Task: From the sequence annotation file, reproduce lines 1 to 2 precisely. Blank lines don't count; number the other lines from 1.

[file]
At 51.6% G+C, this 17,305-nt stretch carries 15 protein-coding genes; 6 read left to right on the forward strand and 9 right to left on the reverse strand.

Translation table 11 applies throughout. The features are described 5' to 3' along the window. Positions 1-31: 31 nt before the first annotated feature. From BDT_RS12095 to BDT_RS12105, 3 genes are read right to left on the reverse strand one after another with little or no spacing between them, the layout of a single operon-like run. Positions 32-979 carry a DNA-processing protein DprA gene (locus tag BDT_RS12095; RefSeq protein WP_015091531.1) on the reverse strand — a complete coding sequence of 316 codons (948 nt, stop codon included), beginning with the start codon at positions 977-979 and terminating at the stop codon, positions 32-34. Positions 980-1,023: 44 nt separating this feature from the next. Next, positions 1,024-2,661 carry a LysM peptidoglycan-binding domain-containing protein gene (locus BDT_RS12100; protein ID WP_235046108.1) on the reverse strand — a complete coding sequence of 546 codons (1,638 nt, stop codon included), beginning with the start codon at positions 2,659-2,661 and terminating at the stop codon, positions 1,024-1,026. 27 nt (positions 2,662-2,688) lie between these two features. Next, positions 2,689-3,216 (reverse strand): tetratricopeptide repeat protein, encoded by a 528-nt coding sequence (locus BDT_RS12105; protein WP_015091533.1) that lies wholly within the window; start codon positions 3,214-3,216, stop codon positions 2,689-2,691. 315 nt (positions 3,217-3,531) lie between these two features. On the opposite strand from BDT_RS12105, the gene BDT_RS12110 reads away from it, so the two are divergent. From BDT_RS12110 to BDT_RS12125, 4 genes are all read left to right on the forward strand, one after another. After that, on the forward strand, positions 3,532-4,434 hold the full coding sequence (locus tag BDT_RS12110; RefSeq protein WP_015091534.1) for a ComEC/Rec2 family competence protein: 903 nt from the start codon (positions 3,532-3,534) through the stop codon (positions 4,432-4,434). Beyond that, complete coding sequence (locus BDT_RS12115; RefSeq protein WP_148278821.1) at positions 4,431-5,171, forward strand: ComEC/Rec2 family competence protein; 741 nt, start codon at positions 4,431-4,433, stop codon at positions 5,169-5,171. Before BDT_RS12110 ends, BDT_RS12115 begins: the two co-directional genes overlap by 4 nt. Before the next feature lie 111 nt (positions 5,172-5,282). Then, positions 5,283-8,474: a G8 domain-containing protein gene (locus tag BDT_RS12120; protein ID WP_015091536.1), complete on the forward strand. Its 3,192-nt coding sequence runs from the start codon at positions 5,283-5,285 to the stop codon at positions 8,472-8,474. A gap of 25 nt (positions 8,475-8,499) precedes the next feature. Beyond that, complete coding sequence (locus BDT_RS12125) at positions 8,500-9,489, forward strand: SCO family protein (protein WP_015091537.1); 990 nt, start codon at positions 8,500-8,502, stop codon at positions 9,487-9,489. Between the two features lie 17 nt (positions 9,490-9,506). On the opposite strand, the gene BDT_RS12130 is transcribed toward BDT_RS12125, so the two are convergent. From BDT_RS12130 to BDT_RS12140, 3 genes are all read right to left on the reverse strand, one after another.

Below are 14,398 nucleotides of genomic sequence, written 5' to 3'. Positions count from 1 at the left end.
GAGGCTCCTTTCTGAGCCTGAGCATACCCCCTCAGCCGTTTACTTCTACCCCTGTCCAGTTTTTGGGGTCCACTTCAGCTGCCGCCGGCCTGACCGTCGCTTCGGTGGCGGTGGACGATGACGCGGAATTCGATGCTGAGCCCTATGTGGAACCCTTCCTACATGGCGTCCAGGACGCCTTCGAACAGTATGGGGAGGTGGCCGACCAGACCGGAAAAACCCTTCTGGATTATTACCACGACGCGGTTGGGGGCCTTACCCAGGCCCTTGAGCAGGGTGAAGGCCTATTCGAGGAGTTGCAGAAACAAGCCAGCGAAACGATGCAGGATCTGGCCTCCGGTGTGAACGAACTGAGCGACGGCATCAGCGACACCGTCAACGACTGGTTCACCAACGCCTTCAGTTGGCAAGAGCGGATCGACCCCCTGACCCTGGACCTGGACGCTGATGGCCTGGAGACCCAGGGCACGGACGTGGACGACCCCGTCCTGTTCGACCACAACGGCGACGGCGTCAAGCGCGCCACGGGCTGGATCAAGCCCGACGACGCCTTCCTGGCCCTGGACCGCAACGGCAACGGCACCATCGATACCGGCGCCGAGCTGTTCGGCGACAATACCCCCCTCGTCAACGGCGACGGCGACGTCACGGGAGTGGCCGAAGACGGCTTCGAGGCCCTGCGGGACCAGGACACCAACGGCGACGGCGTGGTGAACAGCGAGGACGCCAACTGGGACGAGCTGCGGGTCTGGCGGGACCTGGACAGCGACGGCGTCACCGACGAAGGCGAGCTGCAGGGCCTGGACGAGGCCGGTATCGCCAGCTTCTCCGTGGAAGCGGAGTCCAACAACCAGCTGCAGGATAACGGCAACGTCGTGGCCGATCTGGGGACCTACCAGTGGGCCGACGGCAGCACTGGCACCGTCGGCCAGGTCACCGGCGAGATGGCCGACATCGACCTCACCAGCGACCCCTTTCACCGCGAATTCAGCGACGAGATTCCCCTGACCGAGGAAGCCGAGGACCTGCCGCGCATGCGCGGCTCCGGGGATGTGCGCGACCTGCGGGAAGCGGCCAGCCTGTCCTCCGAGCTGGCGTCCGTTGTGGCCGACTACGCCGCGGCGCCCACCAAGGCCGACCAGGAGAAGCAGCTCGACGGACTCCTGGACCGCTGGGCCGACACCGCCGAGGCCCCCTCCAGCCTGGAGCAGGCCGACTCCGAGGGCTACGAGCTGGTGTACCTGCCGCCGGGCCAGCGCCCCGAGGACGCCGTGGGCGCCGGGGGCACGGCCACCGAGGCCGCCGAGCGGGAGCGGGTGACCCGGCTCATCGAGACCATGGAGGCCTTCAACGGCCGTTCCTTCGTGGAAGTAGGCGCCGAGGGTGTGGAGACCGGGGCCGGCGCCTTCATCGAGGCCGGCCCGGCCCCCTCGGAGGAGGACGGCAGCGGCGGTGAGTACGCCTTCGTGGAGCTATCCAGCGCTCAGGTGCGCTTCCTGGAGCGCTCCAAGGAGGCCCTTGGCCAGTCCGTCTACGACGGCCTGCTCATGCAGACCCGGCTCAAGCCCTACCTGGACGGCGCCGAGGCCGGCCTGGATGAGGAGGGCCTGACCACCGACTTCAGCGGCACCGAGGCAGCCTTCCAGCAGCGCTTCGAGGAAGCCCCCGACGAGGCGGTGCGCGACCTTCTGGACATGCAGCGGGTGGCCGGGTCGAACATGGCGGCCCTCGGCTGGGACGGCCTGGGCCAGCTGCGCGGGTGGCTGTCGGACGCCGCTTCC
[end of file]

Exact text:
At 51.6% G+C, this 17,305-nt stretch carries 15 protein-coding genes; 6 read left to right on the forward strand and 9 right to left on the reverse strand.

Translation table 11 applies throughout. The features are described 5' to 3' along the window. Positions 1-31: 31 nt before the first annotated feature. From BDT_RS12095 to BDT_RS12105, 3 genes are read right to left on the reverse strand one after another with little or no spacing between them, the layout of a single operon-like run. Positions 32-979 carry a DNA-processing protein DprA gene (locus tag BDT_RS12095; RefSeq protein WP_015091531.1) on the reverse strand — a complete coding sequence of 316 codons (948 nt, stop codon included), beginning with the start codon at positions 977-979 and terminating at the stop codon, positions 32-34. Positions 980-1,023: 44 nt separating this feature from the next. Next, positions 1,024-2,661 carry a LysM peptidoglycan-binding domain-containing protein gene (locus BDT_RS12100; protein ID WP_235046108.1) on the reverse strand — a complete coding sequence of 546 codons (1,638 nt, stop codon included), beginning with the start codon at positions 2,659-2,661 and terminating at the stop codon, positions 1,024-1,026. 27 nt (positions 2,662-2,688) lie between these two features. Next, positions 2,689-3,216 (reverse strand): tetratricopeptide repeat protein, encoded by a 528-nt coding sequence (locus BDT_RS12105; protein WP_015091533.1) that lies wholly within the window; start codon positions 3,214-3,216, stop codon positions 2,689-2,691. 315 nt (positions 3,217-3,531) lie between these two features. On the opposite strand from BDT_RS12105, the gene BDT_RS12110 reads away from it, so the two are divergent. From BDT_RS12110 to BDT_RS12125, 4 genes are all read left to right on the forward strand, one after another. After that, on the forward strand, positions 3,532-4,434 hold the full coding sequence (locus tag BDT_RS12110; RefSeq protein WP_015091534.1) for a ComEC/Rec2 family competence protein: 903 nt from the start codon (positions 3,532-3,534) through the stop codon (positions 4,432-4,434). Beyond that, complete coding sequence (locus BDT_RS12115; RefSeq protein WP_148278821.1) at positions 4,431-5,171, forward strand: ComEC/Rec2 family competence protein; 741 nt, start codon at positions 4,431-4,433, stop codon at positions 5,169-5,171. Before BDT_RS12110 ends, BDT_RS12115 begins: the two co-directional genes overlap by 4 nt. Before the next feature lie 111 nt (positions 5,172-5,282). Then, positions 5,283-8,474: a G8 domain-containing protein gene (locus tag BDT_RS12120; protein ID WP_015091536.1), complete on the forward strand. Its 3,192-nt coding sequence runs from the start codon at positions 5,283-5,285 to the stop codon at positions 8,472-8,474. A gap of 25 nt (positions 8,475-8,499) precedes the next feature. Beyond that, complete coding sequence (locus BDT_RS12125) at positions 8,500-9,489, forward strand: SCO family protein (protein WP_015091537.1); 990 nt, start codon at positions 8,500-8,502, stop codon at positions 9,487-9,489. Between the two features lie 17 nt (positions 9,490-9,506). On the opposite strand, the gene BDT_RS12130 is transcribed toward BDT_RS12125, so the two are convergent. From BDT_RS12130 to BDT_RS12140, 3 genes are all read right to left on the reverse strand, one after another.